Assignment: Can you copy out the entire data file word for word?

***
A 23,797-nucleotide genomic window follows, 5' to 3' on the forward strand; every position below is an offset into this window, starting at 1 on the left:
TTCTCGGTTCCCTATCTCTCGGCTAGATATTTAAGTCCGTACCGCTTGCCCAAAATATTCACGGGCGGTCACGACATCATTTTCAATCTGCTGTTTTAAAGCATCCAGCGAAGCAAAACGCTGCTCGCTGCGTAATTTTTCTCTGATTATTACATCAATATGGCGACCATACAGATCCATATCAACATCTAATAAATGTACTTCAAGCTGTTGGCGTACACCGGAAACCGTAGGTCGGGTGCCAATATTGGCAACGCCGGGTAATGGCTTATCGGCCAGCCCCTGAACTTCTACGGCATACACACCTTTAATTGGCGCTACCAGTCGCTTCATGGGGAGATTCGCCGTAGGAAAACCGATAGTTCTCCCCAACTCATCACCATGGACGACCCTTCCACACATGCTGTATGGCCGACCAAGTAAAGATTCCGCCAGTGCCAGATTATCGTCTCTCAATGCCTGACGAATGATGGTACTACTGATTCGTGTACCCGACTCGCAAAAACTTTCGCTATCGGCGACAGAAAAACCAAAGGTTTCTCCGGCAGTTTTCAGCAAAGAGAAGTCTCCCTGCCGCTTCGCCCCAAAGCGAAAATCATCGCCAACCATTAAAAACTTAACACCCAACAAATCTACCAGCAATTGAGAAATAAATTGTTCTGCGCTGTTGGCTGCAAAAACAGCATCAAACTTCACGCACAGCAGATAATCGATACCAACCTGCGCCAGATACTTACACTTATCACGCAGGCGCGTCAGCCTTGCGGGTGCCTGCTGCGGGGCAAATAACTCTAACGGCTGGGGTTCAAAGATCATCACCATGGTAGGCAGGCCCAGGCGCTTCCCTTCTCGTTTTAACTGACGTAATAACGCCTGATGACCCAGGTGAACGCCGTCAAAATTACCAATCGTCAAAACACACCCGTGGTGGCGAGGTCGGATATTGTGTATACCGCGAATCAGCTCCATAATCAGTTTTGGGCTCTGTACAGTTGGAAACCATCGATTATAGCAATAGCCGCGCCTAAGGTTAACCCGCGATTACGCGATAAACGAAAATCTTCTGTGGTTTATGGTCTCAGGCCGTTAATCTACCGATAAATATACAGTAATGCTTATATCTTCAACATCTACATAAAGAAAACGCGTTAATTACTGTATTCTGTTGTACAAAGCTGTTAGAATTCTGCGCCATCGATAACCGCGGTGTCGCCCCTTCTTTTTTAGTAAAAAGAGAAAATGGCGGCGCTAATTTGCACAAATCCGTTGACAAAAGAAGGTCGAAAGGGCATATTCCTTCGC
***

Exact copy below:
A 23,797-nucleotide genomic window follows, 5' to 3' on the forward strand; every position below is an offset into this window, starting at 1 on the left:
TTCTCGGTTCCCTATCTCTCGGCTAGATATTTAAGTCCGTACCGCTTGCCCAAAATATTCACGGGCGGTCACGACATCATTTTCAATCTGCTGTTTTAAAGCATCCAGCGAAGCAAAACGCTGCTCGCTGCGTAATTTTTCTCTGATTATTACATCAATATGGCGACCATACAGATCCATATCAACATCTAATAAATGTACTTCAAGCTGTTGGCGTACACCGGAAACCGTAGGTCGGGTGCCAATATTGGCAACGCCGGGTAATGGCTTATCGGCCAGCCCCTGAACTTCTACGGCATACACACCTTTAATTGGCGCTACCAGTCGCTTCATGGGGAGATTCGCCGTAGGAAAACCGATAGTTCTCCCCAACTCATCACCATGGACGACCCTTCCACACATGCTGTATGGCCGACCAAGTAAAGATTCCGCCAGTGCCAGATTATCGTCTCTCAATGCCTGACGAATGATGGTACTACTGATTCGTGTACCCGACTCGCAAAAACTTTCGCTATCGGCGACAGAAAAACCAAAGGTTTCTCCGGCAGTTTTCAGCAAAGAGAAGTCTCCCTGCCGCTTCGCCCCAAAGCGAAAATCATCGCCAACCATTAAAAACTTAACACCCAACAAATCTACCAGCAATTGAGAAATAAATTGTTCTGCGCTGTTGGCTGCAAAAACAGCATCAAACTTCACGCACAGCAGATAATCGATACCAACCTGCGCCAGATACTTACACTTATCACGCAGGCGCGTCAGCCTTGCGGGTGCCTGCTGCGGGGCAAATAACTCTAACGGCTGGGGTTCAAAGATCATCACCATGGTAGGCAGGCCCAGGCGCTTCCCTTCTCGTTTTAACTGACGTAATAACGCCTGATGACCCAGGTGAACGCCGTCAAAATTACCAATCGTCAAAACACACCCGTGGTGGCGAGGTCGGATATTGTGTATACCGCGAATCAGCTCCATAATCAGTTTTGGGCTCTGTACAGTTGGAAACCATCGATTATAGCAATAGCCGCGCCTAAGGTTAACCCGCGATTACGCGATAAACGAAAATCTTCTGTGGTTTATGGTCTCAGGCCGTTAATCTACCGATAAATATACAGTAATGCTTATATCTTCAACATCTACATAAAGAAAACGCGTTAATTACTGTATTCTGTTGTACAAAGCTGTTAGAATTCTGCGCCATCGATAACCGCGGTGTCGCCCCTTCTTTTTTAGTAAAAAGAGAAAATGGCGGCGCTAATTTGCACAAATCCGTTGACAAAAGAAGGTCGAAAGGGCATATTCCTTCGC